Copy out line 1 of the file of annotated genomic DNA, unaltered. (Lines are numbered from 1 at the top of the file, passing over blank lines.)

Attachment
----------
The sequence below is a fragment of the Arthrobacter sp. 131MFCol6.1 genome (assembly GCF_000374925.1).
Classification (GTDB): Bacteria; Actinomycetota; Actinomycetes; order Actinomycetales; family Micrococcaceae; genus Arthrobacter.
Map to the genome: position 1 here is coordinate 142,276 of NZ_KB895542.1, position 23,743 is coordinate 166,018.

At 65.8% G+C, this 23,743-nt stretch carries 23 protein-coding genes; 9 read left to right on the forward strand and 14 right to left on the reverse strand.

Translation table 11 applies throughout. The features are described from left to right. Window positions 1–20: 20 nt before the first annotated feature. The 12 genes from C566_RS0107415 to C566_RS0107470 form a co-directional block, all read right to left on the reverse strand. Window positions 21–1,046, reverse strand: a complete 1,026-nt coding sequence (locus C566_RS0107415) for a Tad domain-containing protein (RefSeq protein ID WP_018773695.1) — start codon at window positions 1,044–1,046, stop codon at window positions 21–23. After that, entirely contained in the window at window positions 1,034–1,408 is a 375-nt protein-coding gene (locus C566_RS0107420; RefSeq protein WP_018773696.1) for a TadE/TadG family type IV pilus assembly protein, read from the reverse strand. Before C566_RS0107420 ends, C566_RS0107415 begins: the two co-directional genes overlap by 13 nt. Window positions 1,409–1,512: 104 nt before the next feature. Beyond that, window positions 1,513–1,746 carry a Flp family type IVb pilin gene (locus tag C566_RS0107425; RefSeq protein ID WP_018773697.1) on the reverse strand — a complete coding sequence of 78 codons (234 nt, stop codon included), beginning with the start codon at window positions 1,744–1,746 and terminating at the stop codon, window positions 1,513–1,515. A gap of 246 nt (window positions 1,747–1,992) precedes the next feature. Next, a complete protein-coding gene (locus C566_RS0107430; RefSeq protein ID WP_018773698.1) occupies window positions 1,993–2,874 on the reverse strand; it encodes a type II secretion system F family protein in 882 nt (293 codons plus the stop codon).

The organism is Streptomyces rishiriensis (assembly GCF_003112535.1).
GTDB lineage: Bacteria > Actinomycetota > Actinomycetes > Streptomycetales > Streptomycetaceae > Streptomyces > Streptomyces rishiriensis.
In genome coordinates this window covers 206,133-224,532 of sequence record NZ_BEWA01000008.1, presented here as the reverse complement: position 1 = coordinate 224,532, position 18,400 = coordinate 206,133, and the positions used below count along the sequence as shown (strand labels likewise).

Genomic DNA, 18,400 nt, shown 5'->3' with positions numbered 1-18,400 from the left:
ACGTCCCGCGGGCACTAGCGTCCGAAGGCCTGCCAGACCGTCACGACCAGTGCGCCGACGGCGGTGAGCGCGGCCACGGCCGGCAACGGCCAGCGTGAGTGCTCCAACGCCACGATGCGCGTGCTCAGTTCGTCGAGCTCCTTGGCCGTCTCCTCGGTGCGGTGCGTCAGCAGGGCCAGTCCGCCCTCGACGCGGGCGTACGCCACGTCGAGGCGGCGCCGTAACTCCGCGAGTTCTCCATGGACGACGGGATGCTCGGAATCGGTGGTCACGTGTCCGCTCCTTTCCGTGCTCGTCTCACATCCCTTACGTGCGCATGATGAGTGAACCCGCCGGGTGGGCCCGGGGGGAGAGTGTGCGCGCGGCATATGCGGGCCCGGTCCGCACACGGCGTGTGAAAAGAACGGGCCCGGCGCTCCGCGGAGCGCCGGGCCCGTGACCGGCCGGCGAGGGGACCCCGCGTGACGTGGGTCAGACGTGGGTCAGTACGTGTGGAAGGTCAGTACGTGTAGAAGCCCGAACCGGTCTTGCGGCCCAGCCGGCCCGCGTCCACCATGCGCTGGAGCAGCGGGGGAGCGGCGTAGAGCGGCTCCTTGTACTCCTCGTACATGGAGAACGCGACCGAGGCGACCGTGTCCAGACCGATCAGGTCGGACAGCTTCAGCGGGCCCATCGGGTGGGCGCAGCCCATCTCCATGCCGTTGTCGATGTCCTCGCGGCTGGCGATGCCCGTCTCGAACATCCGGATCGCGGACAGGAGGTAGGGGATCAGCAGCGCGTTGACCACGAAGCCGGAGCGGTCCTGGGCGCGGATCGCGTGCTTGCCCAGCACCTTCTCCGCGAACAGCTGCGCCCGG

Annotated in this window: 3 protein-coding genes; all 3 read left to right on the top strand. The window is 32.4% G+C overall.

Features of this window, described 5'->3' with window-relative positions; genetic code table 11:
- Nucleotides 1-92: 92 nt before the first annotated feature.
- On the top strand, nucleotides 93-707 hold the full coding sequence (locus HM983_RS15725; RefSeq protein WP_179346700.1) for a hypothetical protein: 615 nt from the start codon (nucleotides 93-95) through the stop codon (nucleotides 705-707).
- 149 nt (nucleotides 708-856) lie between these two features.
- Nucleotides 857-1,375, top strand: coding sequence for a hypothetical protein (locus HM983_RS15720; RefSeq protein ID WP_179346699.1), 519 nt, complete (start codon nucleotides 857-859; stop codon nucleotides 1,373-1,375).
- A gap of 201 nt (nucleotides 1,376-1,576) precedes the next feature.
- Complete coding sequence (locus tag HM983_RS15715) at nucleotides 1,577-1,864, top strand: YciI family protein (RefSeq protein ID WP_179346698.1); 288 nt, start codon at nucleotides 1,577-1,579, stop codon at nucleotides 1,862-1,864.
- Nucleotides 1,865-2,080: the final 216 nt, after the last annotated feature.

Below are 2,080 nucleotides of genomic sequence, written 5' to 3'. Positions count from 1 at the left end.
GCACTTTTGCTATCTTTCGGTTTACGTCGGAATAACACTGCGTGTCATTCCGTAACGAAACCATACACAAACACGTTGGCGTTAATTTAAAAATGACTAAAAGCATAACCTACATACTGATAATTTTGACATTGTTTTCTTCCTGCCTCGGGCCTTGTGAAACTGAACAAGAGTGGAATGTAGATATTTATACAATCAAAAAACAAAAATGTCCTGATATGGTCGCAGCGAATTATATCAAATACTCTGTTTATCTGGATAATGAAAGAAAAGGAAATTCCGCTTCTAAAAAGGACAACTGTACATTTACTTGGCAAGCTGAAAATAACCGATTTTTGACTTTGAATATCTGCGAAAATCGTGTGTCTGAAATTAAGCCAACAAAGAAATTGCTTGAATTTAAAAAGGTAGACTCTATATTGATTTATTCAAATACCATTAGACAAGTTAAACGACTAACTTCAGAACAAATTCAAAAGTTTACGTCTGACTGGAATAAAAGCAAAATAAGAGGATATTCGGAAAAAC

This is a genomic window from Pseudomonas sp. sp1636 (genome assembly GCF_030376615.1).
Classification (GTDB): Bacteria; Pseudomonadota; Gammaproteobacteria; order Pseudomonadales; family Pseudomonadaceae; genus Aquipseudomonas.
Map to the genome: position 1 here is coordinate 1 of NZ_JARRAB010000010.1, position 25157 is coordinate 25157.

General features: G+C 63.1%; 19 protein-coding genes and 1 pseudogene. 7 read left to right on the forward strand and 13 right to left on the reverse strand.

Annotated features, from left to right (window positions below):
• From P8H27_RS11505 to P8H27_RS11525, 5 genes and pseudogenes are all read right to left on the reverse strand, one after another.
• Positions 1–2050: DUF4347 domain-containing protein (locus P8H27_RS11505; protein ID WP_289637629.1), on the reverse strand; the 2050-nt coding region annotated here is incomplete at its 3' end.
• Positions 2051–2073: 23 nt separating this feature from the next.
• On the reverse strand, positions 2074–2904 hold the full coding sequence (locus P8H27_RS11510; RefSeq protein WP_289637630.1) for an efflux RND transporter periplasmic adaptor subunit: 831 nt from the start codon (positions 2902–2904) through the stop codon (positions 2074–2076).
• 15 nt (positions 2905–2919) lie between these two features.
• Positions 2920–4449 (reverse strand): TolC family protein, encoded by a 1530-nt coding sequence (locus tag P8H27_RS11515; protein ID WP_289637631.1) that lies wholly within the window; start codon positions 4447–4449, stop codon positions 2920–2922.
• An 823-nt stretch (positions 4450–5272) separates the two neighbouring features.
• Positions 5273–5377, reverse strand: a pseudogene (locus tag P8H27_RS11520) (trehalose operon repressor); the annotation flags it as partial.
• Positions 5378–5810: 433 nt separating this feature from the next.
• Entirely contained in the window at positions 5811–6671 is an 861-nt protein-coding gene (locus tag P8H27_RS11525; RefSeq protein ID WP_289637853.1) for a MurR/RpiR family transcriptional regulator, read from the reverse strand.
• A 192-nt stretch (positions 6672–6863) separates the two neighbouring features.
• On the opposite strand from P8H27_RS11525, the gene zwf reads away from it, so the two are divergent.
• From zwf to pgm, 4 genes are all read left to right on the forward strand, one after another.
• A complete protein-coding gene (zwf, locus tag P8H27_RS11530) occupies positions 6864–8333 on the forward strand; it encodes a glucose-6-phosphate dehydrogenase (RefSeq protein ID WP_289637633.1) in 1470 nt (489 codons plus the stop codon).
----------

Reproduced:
The sequence below is a fragment of the Arthrobacter sp. 131MFCol6.1 genome (assembly GCF_000374925.1).